When you’re not feeling well you know it and you seek medical attention. But our pets can’t talk, and they can’t tell us how they feel. That’s why it’s often so difficult to know when something is wrong.
In addition to the communication issue, pets are also very good at hiding their illness and injury. They know that slower, weaker, less hardy prey will find themselves at the mercy of stronger predators. So they instinctively do their best to hide their symptoms and appear strong and healthy. By the time pets actually begins to show symptoms of an illness, it has usually progressed to the point where they are so ill they simply can’t hide it any more.
Yearly exams help pets live longer
An annual examination is your pet’s best opportunity for a long healthy life.
Just because your pet appears to be in good health doesn’t mean there’s nothing wrong. Sometimes a thorough annual physical examination will uncover important health issues that would otherwise go unnoticed.
Cats often receive less care than dogs. They are very independent animals and they’re easier to care for than dogs. Unfortunately, that often means they get less routine veterinary care. Cats visit the vet about half as often as dogs.
Both dogs and cats need annual physical exams to monitor their health, and to identify dangerous health issues before they become more serious. With proper care and routine veterinary supervision, your pet can lead a longer, healthier life.
Pets age faster than humans
A year may not seem like such a long time to you, but in “pet years” that one year is comparable to 5 – 10 years of aging for a human.
Your pet’s health can change a lot in just a few months. That’s why pets need routine preventive care. Your pet should be examined at least once a year. As adult pets age, these annual veterinary visits become even more important. Hence, seniors should be examined every 6 months.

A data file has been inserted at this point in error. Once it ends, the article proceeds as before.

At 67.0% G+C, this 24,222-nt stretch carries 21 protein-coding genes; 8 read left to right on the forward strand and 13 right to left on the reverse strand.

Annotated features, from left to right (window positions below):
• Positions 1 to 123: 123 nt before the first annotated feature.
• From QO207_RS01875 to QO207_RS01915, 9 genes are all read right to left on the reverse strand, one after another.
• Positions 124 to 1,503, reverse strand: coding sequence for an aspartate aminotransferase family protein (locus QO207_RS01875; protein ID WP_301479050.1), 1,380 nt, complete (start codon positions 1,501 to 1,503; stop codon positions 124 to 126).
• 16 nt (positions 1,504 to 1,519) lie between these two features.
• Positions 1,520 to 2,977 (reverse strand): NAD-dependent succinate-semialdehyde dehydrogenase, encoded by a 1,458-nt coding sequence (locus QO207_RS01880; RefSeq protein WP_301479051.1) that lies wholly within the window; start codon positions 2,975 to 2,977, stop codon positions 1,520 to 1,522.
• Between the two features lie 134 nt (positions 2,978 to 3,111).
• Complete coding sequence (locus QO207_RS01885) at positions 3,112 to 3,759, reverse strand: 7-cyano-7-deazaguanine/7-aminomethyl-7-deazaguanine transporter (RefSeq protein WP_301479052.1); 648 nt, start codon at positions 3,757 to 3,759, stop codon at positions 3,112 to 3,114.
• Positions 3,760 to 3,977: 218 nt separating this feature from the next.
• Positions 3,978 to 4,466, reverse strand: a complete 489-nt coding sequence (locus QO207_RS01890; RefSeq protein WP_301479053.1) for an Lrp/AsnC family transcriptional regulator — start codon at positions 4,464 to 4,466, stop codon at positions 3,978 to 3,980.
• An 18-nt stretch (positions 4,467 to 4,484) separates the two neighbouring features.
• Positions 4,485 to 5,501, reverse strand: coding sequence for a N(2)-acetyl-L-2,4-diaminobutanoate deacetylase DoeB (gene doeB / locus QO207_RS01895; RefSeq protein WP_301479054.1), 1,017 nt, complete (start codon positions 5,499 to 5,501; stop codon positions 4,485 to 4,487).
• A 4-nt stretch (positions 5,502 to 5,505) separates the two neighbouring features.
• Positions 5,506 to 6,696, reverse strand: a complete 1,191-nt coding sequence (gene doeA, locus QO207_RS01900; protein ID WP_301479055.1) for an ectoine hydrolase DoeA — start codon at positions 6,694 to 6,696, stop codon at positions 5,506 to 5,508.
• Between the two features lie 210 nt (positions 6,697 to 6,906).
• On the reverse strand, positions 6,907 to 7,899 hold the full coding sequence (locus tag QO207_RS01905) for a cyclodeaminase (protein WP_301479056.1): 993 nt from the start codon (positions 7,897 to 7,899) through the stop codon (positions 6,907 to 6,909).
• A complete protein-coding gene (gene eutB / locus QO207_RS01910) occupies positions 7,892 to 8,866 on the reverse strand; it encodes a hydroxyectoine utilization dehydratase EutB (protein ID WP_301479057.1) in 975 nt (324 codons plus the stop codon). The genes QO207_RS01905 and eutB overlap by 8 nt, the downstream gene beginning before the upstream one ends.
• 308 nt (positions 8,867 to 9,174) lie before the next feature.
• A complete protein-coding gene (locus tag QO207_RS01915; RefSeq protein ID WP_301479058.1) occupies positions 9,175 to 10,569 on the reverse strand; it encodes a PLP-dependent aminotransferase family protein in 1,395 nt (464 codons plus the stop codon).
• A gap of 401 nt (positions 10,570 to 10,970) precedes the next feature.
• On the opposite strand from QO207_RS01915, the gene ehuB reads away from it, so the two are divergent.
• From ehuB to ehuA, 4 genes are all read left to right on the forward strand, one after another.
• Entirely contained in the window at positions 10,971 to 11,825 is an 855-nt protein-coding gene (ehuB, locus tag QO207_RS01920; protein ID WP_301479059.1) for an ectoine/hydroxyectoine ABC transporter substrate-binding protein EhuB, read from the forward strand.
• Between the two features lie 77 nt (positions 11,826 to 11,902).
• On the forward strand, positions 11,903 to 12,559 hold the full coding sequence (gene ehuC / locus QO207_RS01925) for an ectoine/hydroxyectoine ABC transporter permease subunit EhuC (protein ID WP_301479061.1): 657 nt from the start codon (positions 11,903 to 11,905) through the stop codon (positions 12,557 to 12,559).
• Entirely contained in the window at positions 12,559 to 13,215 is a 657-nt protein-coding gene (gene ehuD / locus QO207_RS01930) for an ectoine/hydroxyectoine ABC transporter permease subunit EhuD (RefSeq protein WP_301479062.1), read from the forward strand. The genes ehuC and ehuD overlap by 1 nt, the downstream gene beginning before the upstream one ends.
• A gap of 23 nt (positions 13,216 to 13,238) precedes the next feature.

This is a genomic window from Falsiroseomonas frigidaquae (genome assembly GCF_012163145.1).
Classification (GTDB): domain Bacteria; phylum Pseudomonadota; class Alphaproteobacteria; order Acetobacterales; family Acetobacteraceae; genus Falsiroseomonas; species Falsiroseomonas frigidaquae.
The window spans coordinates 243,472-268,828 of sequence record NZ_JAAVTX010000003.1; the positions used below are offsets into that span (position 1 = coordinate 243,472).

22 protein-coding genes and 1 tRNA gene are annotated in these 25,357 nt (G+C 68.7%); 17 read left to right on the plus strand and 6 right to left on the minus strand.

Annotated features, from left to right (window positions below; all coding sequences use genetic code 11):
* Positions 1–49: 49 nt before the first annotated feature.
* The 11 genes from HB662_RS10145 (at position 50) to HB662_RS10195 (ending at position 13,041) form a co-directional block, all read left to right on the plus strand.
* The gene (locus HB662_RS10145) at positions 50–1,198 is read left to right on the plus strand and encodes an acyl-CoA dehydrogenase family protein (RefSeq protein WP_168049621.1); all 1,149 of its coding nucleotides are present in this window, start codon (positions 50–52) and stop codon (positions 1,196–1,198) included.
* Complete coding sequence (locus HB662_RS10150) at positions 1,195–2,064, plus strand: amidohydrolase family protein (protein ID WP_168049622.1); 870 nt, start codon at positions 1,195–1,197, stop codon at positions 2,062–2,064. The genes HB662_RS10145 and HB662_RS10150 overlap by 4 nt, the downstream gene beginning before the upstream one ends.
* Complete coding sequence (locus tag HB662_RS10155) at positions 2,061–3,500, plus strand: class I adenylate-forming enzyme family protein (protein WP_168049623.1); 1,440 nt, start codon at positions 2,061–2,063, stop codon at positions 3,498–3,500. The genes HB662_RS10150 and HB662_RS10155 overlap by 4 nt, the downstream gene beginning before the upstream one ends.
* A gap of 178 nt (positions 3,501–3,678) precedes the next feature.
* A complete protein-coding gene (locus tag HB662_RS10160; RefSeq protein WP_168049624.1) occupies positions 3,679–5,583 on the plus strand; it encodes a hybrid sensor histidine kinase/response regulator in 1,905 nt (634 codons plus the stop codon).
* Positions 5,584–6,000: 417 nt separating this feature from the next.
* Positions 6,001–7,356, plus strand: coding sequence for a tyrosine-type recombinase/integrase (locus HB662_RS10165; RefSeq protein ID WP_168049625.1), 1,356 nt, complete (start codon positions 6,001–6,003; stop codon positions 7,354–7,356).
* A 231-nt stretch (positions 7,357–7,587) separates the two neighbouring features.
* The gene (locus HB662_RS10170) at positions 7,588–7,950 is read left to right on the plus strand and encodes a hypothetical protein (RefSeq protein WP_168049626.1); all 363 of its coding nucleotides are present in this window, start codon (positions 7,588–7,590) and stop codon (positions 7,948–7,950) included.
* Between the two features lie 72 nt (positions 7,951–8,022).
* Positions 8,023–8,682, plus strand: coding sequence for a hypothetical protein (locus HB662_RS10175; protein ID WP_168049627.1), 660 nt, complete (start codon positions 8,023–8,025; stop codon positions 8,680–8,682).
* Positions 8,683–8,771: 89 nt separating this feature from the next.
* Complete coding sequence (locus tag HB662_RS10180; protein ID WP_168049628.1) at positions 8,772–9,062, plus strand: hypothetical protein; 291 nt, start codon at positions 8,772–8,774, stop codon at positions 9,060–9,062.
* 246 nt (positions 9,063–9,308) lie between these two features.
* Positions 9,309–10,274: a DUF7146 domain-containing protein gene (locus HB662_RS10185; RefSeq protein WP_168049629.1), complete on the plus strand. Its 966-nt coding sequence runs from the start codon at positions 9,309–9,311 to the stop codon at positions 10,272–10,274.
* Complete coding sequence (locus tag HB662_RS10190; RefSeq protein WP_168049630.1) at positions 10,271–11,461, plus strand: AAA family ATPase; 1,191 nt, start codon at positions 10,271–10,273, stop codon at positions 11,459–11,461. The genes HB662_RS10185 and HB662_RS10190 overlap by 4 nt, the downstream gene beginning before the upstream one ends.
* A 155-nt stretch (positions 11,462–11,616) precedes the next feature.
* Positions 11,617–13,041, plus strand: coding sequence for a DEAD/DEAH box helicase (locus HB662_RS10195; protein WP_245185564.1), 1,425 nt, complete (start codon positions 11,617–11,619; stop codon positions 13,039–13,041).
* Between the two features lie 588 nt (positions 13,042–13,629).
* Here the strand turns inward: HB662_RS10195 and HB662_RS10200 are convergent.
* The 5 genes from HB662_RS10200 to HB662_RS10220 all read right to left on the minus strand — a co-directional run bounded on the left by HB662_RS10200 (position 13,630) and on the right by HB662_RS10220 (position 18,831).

The importance of annual screenings
Here are some of the reasons that routine physicals are so important:
- Obesity and nutritional counseling – We see our pets every day, so it’s easy for us to overlook gradual weight gain. This is even more of a problem with smaller pets – they can go from “normal” to “overweight” by gaining just a few ounces or pounds. Your veterinarian keeps detailed records of your pet’s weight and can tell you when it is time to take action. Diet and nutrition are an important part of keeping your pet healthy and preventing or managing certain diseases. Your pet’s specific nutritional needs are based on age, weight, activity level, and medical condition. Your veterinarian can provide sound nutritional counseling to help keep your pet healthy throughout its life.
- Early disease detection – Routine physical examinations can uncover problems before they become severe. As with pet owners, routine blood and urine tests can identify both risk factors and early forms of disease that are not detectable through a physical exam or extensive history.
- Heartworm – As part of an annual examination, in parts of the country where it is a problem, your veterinarian can perform a simple test to detect heartworm disease and treat it with medication. Routine screening is important because there are no visible signs of the disease until it has already caused serious, irreversible damage. Undetected, the disease will cause weakness in the heart and lungs, leading to multiple organ failure or death.
- Behavioural issues – Your veterinarian is an expert on animal behaviour. During the annual physical you will have an opportunity to ask questions about training and other behavioural issues that can improve your quality of life with your pet and your pet’s health.
Your veterinarian is your partner in providing the best possible care for your pet. By working together, you can give your pet a longer, happier, healthier life… and isn’t that really what it’s all about?